“It’s a little different now,” Bochy said when asked about Tomlinson’s past experiences in the outfield. “He’s in Sacramento doing it, and knowing there’s a possibility we could need help in the outfield.”

If the switch doesn’t come in handy this season, it could in 2018. Bochy compared Tomlinson’s infield-outfield ability to Eduardo Nuñez, who has found regular playing time in left but is a free agent after the year. 

--- Hunter Pence did some light running in the outfield before Monday’s game. Bochy said Pence is still about a week away from being an option.

--- Bochy has said it a few times now when asked about the standings, so it’s officially a new motto for a team that got off to a brutal start: “We’ve put ourselves in a great situation for a great story.”

--- They're starting to get a little grumpy around here with their team hovering around .500. Perhaps the Cubs thought they could fool a few on the way out of Wrigley.

Agony still present, Kerr uncertain if he can coach Warriors in NBA Finals

Agony still present, Kerr uncertain if he can coach Warriors in NBA Finals

SAN ANTONIO -- Those following the Warriors and their effort to rage through the playoffs should put away those thoughts and hopes that Steve Kerr will return to full-time coaching later this week or sometime before the NBA Finals.

Forget about it, unless you know something he doesn’t.

And if you do, he wants to hear what you have to say.

Don’t get it wrong: Kerr wants to coach, would love to coach. That’s why, even as he feels like hell, he’s hanging around the team like a languid groupie. He wants to be with the Warriors in the heat of battle because they’re his team, within the culture he instilled, and he would like nothing more to get another chance to win The Finals.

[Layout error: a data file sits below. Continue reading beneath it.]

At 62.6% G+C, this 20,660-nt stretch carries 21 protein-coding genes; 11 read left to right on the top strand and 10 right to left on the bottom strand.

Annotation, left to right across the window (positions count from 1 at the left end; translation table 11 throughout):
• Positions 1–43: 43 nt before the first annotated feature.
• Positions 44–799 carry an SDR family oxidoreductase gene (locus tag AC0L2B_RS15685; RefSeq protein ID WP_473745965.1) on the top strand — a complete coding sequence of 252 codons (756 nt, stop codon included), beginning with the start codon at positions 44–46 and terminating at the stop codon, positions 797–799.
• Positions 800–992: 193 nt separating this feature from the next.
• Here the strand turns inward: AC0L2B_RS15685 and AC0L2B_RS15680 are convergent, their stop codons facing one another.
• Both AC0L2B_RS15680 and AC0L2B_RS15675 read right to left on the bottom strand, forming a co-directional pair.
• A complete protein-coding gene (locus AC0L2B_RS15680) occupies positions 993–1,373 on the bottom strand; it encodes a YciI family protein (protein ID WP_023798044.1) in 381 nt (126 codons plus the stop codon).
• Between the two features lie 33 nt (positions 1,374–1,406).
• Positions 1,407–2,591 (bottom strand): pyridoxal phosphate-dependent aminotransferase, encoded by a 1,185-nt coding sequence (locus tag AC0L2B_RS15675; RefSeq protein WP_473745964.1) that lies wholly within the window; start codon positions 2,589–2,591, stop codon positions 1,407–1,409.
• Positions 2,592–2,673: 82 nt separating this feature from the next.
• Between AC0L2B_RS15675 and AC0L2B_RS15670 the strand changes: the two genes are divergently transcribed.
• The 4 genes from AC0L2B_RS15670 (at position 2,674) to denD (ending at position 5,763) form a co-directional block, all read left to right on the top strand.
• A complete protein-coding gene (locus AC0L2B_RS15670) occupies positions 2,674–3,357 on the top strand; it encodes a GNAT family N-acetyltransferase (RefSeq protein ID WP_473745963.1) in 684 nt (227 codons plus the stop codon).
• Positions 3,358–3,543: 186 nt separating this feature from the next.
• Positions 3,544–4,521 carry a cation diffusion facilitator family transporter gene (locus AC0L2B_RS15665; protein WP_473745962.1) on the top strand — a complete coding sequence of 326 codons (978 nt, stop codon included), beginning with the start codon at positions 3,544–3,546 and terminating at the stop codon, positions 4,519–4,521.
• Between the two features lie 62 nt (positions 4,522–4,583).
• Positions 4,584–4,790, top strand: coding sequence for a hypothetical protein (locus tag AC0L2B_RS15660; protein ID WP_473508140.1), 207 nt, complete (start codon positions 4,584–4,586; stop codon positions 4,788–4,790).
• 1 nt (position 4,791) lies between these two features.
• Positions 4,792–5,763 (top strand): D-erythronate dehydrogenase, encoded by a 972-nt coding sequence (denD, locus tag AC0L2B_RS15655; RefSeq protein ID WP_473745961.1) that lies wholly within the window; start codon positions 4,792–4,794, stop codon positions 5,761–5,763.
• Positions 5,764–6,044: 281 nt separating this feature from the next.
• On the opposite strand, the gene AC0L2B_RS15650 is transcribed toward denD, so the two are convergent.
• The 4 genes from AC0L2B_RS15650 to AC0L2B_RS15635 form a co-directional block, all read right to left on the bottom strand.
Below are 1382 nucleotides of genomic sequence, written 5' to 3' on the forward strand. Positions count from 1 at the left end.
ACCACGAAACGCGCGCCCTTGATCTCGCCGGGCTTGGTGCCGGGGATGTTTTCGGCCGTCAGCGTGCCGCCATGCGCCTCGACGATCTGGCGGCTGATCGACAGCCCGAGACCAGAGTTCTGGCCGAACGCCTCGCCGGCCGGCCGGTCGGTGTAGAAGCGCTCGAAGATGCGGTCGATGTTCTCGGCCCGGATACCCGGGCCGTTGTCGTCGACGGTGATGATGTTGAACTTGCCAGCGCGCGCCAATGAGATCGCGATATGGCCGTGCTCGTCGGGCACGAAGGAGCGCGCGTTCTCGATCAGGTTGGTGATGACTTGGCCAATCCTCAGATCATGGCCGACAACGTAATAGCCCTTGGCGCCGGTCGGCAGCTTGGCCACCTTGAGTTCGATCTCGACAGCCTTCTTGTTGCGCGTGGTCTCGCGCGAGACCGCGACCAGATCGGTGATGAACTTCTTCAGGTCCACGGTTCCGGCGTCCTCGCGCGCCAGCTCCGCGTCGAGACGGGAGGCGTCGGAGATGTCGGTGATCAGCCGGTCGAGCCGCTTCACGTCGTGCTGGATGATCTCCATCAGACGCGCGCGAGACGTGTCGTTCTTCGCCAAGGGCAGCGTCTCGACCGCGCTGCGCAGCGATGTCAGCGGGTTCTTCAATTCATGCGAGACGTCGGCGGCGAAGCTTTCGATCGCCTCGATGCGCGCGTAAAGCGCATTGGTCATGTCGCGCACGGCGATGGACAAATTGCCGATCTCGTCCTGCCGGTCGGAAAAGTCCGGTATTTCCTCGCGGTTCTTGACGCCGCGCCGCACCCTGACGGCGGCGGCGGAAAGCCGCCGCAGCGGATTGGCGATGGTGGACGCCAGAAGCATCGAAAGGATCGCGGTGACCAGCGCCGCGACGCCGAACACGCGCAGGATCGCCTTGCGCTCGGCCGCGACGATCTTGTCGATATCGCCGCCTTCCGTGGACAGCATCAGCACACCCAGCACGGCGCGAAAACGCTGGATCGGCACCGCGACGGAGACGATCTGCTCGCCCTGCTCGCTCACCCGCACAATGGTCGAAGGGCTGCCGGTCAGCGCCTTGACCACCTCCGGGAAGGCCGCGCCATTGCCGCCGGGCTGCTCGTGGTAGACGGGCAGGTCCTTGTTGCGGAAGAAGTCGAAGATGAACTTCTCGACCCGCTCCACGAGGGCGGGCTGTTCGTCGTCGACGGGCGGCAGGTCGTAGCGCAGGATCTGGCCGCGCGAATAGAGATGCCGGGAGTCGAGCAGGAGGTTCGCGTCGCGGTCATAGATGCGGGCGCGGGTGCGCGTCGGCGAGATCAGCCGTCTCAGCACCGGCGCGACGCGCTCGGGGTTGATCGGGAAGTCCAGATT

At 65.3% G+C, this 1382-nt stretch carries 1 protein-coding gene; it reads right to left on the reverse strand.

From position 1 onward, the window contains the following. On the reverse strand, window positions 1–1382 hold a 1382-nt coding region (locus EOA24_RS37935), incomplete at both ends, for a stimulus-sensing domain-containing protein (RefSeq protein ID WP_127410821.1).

But because the procedure he underwent more than two weeks ago at Duke Spine Center did not deliver the relief he’d hoped for, Kerr knows he’s not up to the task and, therefore, continues to operate as sort of a associate head coach to acting head coach Mike Brown.

“Mike is doing great,” Kerr told NBCSportsBayArea.com late Monday night, after the Warriors clinched a third consecutive trip to the NBA Finals with a 129-115 Game 4 win over the Spurs. “He’s such a wonderful human being. He’s so unselfish and team-oriented. I’m proud of him and the job he’s doing, along with the rest of the staff. I wish I could be out there with them. And maybe I will. I don’t know. We’ll see.

“He’s a great partner. And we’re in this together, obviously, but he’s got to make decisions with the staff without me. He’s done a great job of navigating the games. We’re undefeated, so he’s doing something right.”

Kerr can only help from the perimeter. The demands of the job require the coach be able to function at near-peak levels, particularly before and during a game, and he simply can’t. He knows there will be times, all too often, when the discomfort becomes unbearable to such a degree he hardly can think straight.